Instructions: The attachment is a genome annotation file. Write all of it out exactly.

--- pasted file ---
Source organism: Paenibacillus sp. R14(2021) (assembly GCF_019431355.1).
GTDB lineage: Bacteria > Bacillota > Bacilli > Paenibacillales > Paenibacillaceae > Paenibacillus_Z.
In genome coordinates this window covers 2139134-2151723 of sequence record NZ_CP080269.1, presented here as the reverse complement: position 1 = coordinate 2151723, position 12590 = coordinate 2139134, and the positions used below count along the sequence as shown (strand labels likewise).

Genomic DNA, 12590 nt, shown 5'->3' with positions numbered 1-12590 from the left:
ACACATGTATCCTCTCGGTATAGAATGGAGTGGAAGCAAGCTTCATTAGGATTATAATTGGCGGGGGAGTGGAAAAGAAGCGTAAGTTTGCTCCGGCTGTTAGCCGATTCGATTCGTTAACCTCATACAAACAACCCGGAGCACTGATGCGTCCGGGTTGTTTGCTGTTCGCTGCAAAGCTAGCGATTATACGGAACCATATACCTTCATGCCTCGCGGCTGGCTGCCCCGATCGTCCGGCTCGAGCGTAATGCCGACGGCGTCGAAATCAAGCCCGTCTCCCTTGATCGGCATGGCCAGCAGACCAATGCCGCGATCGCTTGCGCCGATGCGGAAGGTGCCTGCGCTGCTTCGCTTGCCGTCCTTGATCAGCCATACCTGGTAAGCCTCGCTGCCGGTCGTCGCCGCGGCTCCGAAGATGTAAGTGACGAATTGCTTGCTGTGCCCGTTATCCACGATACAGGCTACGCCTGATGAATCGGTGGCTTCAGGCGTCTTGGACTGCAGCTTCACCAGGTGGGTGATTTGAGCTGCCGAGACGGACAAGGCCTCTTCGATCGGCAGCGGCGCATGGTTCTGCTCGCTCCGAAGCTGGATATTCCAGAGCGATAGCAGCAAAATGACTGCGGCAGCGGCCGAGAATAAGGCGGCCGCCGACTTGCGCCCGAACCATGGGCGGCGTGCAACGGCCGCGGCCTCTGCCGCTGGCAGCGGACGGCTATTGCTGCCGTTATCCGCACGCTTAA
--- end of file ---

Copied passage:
Source organism: Paenibacillus sp. R14(2021) (assembly GCF_019431355.1).
GTDB lineage: Bacteria > Bacillota > Bacilli > Paenibacillales > Paenibacillaceae > Paenibacillus_Z.
In genome coordinates this window covers 2139134-2151723 of sequence record NZ_CP080269.1, presented here as the reverse complement: position 1 = coordinate 2151723, position 12590 = coordinate 2139134, and the positions used below count along the sequence as shown (strand labels likewise).

Genomic DNA, 12590 nt, shown 5'->3' with positions numbered 1-12590 from the left:
ACACATGTATCCTCTCGGTATAGAATGGAGTGGAAGCAAGCTTCATTAGGATTATAATTGGCGGGGGAGTGGAAAAGAAGCGTAAGTTTGCTCCGGCTGTTAGCCGATTCGATTCGTTAACCTCATACAAACAACCCGGAGCACTGATGCGTCCGGGTTGTTTGCTGTTCGCTGCAAAGCTAGCGATTATACGGAACCATATACCTTCATGCCTCGCGGCTGGCTGCCCCGATCGTCCGGCTCGAGCGTAATGCCGACGGCGTCGAAATCAAGCCCGTCTCCCTTGATCGGCATGGCCAGCAGACCAATGCCGCGATCGCTTGCGCCGATGCGGAAGGTGCCTGCGCTGCTTCGCTTGCCGTCCTTGATCAGCCATACCTGGTAAGCCTCGCTGCCGGTCGTCGCCGCGGCTCCGAAGATGTAAGTGACGAATTGCTTGCTGTGCCCGTTATCCACGATACAGGCTACGCCTGATGAATCGGTGGCTTCAGGCGTCTTGGACTGCAGCTTCACCAGGTGGGTGATTTGAGCTGCCGAGACGGACAAGGCCTCTTCGATCGGCAGCGGCGCATGGTTCTGCTCGCTCCGAAGCTGGATATTCCAGAGCGATAGCAGCAAAATGACTGCGGCAGCGGCCGAGAATAAGGCGGCCGCCGACTTGCGCCCGAACCATGGGCGGCGTGCAACGGCCGCGGCCTCTGCCGCTGGCAGCGGACGGCTATTGCTGCCGTTATCCGCACGCTTAA